Fixing the profound, arcane problems on Wall Street makes Social Security reform or a tax-code overhaul look easy. No wonder John McCain and Barack Obama have been fulminating about the unfairness of it all—while sidestepping specific prescriptions. "They're treading very carefully because they don't want to take a position that turns out to be laughable," says economist James Barth of the Milken Institute.
But as the stock markets have tanked and the government has rescued huge, foundering companies like AIG, each candidate has started testing ideas for overhauling Wall Street. McCain, who said earlier this year, "I'm always for less regulation," has been more vague, consistent with his free-market leanings. Obama, ever the wonk, has outlined a six-point plan that includes some old ideas and some new ones. Here are the most prominent plans each candidate has outlined so far:
Fire Chris Cox, chairman of the Securities and Exchange Commission. This is somewhat puzzling. The SEC bears a bit of responsibility for the Wall Street meltdown, but its main job is enforcing laws that govern the way companies do their accounting, disclose information, and trade their shares. The SEC isn't responsible for monitoring speculators or auditing banks. Even if it were, many of the market's problems stem from investments that were riskier than anybody realized. That's not fraud—it's one of the risks investors take when gambling on high returns.
McCain may be confusing the SEC with some of the other "alphabet soup" agencies he has routinely lambasted. The main agency that monitors speculators—who usually operate in commodity or currency markets—isn't the SEC but the Commodity Futures Trading Commission. In terms of all the bad mortgages that underlie the financial crisis, a better villain than the SEC might be the Office of Federal Housing Enterprise Oversight, whose job is to oversee the mortgage giants Fannie Mae and Freddie Mac. But hardly anybody has ever heard of OFHEO, which is probably why McCain is picking on the better-known SEC.
Set up a new government agency to handle all the bailouts. McCain would call this the Mortgage and Financial Institutions Trust and model it on the Resolution Trust Corp. that did a pretty good job of handling the assets of failed savings-and-loan institutions starting in the late 1980s. This sort of idea is gaining traction among financial experts. One advantage is that it would deal with all troubled financial institutions more or less the same, instead of the current ad-hoc approach that has left investors deeply confused about which companies are worth saving and which aren't. Some critics of such a plan would prefer to see the markets dismantle failed companies on their own, which is what's happened with Lehman Brothers. That may have already occurred to a large degree by the time McCain's trust gets set up, well into next year at the earliest.
Prosecute CEOs who mislead the public. The top executives at Bear Stearns, Lehman Brothers, and Merrill Lynch all assured investors that their companies were doing just fine, even as losses and writeoffs mounted. But that's not fraud, unless those companies published false or misleading information in their SEC filings or other official reports. Hyperbolic CEOs—carefully guided by lawyers—are a staple of corporate America, which is one reason stock analysts get paid big bucks to figure out what's really going on. Maybe McCain should focus on some of them.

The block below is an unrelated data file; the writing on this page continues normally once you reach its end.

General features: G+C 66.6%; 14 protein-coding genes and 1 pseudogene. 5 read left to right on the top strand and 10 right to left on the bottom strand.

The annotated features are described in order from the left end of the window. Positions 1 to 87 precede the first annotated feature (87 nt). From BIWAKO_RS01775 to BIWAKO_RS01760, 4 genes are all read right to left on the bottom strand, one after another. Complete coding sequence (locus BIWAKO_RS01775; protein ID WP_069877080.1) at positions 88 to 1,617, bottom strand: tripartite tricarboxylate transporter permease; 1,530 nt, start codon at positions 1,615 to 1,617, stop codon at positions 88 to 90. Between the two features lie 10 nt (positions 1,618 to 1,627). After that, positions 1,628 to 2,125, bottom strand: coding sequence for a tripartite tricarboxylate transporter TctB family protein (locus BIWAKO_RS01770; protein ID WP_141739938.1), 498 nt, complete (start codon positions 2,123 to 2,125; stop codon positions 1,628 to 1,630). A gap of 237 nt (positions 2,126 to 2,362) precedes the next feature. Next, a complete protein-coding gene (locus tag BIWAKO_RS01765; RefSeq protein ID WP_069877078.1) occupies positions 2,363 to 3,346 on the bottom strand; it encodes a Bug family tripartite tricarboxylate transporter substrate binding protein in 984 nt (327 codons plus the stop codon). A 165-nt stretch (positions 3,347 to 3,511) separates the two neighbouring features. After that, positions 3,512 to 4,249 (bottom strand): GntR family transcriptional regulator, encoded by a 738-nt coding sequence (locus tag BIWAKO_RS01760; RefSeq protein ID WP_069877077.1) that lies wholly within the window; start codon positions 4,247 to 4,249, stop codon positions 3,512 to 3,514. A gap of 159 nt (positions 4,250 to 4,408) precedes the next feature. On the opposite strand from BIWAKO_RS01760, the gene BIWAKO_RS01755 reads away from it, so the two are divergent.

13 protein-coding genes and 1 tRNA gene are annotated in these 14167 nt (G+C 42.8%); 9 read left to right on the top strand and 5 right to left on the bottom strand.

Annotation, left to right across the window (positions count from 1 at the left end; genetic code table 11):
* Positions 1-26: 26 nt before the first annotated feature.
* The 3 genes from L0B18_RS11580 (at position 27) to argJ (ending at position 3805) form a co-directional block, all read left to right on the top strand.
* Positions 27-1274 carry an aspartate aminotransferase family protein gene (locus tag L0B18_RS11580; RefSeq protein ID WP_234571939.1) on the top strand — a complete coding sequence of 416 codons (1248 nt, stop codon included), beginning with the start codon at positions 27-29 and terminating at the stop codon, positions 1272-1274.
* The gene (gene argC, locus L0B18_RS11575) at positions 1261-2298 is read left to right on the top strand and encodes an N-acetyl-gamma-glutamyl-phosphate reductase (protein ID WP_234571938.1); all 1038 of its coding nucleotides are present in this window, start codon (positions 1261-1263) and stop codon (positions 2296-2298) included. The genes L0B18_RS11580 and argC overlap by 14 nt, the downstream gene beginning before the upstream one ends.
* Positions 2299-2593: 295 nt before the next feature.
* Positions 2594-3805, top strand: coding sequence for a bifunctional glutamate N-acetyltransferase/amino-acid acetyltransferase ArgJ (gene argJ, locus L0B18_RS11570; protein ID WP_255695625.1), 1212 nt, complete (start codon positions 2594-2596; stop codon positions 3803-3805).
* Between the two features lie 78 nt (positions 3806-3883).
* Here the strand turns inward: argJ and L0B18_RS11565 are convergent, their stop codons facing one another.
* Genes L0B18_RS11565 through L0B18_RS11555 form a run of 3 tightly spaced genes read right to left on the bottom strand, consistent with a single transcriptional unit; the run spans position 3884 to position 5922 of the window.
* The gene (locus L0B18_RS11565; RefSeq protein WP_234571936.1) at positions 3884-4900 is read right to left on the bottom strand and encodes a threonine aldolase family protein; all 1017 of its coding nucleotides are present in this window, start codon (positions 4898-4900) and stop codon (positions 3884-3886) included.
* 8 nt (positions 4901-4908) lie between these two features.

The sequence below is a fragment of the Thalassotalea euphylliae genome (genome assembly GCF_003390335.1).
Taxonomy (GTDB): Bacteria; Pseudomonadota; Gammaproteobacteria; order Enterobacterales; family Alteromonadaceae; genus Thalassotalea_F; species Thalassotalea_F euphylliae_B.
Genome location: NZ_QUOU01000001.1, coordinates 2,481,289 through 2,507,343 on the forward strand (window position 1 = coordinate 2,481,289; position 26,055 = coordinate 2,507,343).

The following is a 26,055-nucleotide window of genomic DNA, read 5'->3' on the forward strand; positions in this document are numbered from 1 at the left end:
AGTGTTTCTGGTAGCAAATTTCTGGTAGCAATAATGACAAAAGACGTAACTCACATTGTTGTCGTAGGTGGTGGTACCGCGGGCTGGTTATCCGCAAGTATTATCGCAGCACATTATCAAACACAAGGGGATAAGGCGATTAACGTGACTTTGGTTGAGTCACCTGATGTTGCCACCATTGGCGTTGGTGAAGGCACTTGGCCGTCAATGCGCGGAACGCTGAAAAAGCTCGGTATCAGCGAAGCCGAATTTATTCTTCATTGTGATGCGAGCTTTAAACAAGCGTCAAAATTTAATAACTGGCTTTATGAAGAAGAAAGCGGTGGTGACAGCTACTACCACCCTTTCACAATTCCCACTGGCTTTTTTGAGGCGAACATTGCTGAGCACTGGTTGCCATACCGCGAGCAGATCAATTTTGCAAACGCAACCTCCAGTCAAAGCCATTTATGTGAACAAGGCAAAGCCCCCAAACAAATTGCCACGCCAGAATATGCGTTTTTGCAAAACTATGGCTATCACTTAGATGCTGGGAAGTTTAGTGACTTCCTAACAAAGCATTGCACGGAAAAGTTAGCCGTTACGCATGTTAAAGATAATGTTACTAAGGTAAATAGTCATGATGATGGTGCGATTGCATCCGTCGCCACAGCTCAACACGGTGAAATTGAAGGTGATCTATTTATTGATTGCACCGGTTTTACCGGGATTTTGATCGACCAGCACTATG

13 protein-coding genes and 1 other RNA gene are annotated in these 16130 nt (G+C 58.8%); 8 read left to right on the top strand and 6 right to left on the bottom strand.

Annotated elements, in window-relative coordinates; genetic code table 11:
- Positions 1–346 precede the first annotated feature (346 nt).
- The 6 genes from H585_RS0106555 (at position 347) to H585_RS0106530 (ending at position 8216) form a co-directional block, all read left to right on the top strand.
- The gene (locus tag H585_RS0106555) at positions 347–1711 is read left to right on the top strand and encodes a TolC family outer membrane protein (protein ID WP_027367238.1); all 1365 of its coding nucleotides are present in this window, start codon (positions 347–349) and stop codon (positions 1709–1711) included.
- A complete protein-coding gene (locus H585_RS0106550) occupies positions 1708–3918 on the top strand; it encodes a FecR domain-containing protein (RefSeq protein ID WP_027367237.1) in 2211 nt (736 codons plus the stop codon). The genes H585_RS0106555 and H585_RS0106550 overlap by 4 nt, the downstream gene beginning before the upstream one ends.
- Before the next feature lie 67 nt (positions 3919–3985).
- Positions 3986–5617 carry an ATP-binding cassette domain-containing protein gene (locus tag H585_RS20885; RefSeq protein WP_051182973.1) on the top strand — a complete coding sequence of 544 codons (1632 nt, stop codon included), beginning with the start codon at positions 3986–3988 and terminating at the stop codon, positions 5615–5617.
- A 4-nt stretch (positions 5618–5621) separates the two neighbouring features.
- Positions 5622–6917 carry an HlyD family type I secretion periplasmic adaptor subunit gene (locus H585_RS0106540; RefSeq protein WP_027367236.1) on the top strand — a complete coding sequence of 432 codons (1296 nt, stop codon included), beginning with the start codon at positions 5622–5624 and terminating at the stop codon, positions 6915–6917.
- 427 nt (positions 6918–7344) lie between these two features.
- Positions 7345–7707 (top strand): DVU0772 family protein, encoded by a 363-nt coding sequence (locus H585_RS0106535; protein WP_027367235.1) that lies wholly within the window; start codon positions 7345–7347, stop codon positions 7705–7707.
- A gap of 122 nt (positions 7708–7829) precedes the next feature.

Tighten financial regulations. This is likely to happen no matter who is president. McCain has highlighted a familiar set of populist pleas: Rein in financial speculators, toughen rules on any firm gaining access to federal loans, and consolidate a mish-mash of regulatory agencies.
Cut taxes, corral special interests in Washington . McCain's pet causes have nothing to do with the financial crisis.
End greed on Wall Street. Good luck.
Enact tough penalties on fraudulent lenders. There are already laws against fraudulent lending. The problem hasn't been punishing the fraudsters—it's been identifying them, before they do a lot of damage.
Toughen financial regulations. Obama's reforms would include new oversight of investment banks and other firms that have largely escaped scrutiny until now, more disclosure by financial firms, higher capital requirements for firms used to operating with a minimal cash backstop, and more consistent rules that apply to all financial institutions, not just regular banks. Many of these ideas have bipartisan support and seem likely to happen no matter who wins the White House.
Establish a financial markets advisory group. This assemblage of presidential advisers would meet regularly to take the temperature of the markets and blow the whistle if they see trouble brewing. Nice idea, except that such advisory groups usually have no actual power and are only effective if top officials listen to them. In the early days of the current crisis, plenty of people in Washington were waving red flags—and were mostly ignored by top policymakers.
Enact a $50 billion stimulus plan. Obama wants to create jobs by funding new infrastructure projects, rebuilding schools, and helping bail out state and local governments that are in the red. Whatever the merits, a second stimulus wouldn't address any aspect of the crisis on Wall Street. And infrastructure-type projects tend to take years before the overall economy benefits.
Cut taxes on the middle class, reduce dependence on imported oil, make healthcare more affordable. Obama's pet causes don't address the financial crisis any more than McCain's do.
Prevent this kind of turmoil in the first place. Too late.